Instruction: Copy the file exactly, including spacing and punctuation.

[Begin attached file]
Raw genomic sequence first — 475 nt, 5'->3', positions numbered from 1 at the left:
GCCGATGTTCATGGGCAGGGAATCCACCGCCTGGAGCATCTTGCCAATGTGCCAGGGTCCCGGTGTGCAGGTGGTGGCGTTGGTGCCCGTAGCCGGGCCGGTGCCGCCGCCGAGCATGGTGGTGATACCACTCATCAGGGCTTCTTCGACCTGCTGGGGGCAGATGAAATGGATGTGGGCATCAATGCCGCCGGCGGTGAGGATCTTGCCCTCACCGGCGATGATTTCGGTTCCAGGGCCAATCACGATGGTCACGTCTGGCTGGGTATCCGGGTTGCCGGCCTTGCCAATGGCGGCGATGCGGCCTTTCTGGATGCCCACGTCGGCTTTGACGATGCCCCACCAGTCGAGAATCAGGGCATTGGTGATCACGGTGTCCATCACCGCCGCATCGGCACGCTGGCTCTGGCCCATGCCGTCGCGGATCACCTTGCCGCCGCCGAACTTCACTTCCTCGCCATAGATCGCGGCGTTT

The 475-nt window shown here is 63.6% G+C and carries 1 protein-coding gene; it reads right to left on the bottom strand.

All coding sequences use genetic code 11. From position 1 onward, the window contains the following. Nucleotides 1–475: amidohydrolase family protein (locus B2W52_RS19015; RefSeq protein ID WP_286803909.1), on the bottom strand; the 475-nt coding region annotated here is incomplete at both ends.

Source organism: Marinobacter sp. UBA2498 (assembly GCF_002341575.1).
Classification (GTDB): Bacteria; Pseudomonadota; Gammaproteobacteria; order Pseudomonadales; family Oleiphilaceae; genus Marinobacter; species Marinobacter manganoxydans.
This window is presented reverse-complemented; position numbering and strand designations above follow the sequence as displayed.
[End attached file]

Raw genomic sequence first — 475 nt, 5'->3', positions numbered from 1 at the left:
GCCGATGTTCATGGGCAGGGAATCCACCGCCTGGAGCATCTTGCCAATGTGCCAGGGTCCCGGTGTGCAGGTGGTGGCGTTGGTGCCCGTAGCCGGGCCGGTGCCGCCGCCGAGCATGGTGGTGATACCACTCATCAGGGCTTCTTCGACCTGCTGGGGGCAGATGAAATGGATGTGGGCATCAATGCCGCCGGCGGTGAGGATCTTGCCCTCACCGGCGATGATTTCGGTTCCAGGGCCAATCACGATGGTCACGTCTGGCTGGGTATCCGGGTTGCCGGCCTTGCCAATGGCGGCGATGCGGCCTTTCTGGATGCCCACGTCGGCTTTGACGATGCCCCACCAGTCGAGAATCAGGGCATTGGTGATCACGGTGTCCATCACCGCCGCATCGGCACGCTGGCTCTGGCCCATGCCGTCGCGGATCACCTTGCCGCCGCCGAACTTCACTTCCTCGCCATAGATCGCGGCGTTT

The 475-nt window shown here is 63.6% G+C and carries 1 protein-coding gene; it reads right to left on the bottom strand.

All coding sequences use genetic code 11. From position 1 onward, the window contains the following. Nucleotides 1–475: amidohydrolase family protein (locus B2W52_RS19015; RefSeq protein ID WP_286803909.1), on the bottom strand; the 475-nt coding region annotated here is incomplete at both ends.

Source organism: Marinobacter sp. UBA2498 (assembly GCF_002341575.1).
Classification (GTDB): Bacteria; Pseudomonadota; Gammaproteobacteria; order Pseudomonadales; family Oleiphilaceae; genus Marinobacter; species Marinobacter manganoxydans.
This window is presented reverse-complemented; position numbering and strand designations above follow the sequence as displayed.